McGrory: Where’s Martha Coakley?

By Brian McGrory
The Boston Globe
January 6, 2010

If you’re a registered voter in Massachusetts, your friendly Democratic Senate candidate, Martha Coakley, is sticking her thumb in your eye.

Coakley, in exquisitely diva-like form, is refusing all invitations to debate her Republican opponent in the race, Scott Brown, unless a third-party candidate with no apparent credentials is included on the stage. She may also require a crystal bowl of orange-only M&Ms in her dressing room, but we haven’t gotten that far yet. Her demands have led to an astonishing result: there will be just one — that’s one — live televised debate in the Boston media market this general election season.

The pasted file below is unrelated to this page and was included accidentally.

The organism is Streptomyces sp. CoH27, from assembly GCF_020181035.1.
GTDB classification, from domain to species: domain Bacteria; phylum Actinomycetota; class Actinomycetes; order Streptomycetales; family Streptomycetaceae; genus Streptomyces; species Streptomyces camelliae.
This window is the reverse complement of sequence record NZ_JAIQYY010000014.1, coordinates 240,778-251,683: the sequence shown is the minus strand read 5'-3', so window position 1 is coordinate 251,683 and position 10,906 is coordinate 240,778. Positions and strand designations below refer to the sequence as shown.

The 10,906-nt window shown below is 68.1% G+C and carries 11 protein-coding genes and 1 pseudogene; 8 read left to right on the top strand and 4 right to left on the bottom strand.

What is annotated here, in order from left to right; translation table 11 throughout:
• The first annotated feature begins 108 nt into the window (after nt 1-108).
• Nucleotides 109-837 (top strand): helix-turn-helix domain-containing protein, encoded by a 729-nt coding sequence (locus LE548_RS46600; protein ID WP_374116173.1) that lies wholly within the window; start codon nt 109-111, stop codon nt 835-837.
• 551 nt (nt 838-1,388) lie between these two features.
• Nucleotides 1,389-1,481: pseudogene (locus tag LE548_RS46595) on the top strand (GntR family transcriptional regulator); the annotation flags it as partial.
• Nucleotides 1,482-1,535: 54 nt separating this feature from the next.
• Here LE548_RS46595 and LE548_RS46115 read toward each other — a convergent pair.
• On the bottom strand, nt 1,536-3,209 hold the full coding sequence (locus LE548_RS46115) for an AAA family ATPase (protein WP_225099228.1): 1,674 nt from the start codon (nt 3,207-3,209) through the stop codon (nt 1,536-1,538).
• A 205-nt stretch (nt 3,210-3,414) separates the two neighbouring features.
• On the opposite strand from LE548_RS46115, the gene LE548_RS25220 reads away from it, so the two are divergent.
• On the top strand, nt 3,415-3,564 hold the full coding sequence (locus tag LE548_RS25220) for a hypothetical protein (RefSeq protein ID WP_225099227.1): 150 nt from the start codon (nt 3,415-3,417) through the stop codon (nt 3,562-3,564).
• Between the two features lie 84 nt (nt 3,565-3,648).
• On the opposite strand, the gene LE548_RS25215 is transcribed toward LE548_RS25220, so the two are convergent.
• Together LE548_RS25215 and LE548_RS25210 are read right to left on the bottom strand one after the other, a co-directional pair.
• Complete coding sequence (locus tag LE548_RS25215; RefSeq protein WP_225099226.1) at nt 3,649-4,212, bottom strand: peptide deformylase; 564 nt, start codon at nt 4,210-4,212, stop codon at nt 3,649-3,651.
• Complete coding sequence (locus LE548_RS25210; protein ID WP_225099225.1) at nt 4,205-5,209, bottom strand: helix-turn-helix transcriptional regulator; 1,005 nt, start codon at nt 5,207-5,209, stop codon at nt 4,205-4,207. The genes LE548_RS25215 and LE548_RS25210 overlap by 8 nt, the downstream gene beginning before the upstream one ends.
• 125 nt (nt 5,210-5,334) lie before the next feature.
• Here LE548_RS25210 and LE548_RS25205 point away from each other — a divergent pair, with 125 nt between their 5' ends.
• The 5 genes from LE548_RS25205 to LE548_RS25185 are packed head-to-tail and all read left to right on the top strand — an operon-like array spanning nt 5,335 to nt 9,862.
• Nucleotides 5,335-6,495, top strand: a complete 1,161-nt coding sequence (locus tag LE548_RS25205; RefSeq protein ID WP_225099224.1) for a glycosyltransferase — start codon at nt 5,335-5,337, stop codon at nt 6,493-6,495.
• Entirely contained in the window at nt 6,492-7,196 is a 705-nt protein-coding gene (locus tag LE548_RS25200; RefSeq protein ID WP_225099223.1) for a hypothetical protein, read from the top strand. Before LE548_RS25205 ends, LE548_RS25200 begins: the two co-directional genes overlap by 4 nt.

Think about that for a moment. We tend to elect our members of Congress for life in this state, especially when they’re Democrats, which they usually are. This particular race, a special election, has unfolded at breakneck speed. We have two barely known candidates — Coakley has run statewide just once, Brown is a state senator from exurbia — trying to fill a huge void at a time of war and economic upheaval.

And Coakley’s overriding strategy is to quietly back into the job, to have you, the voter, know less about the major candidates rather than more…

…This is all part of a Coakley pattern. When she ran for attorney general, she didn’t allow even the Republican candidate on a debate stage. In fact, she refused to debate at all…

The article continues at the Globe.

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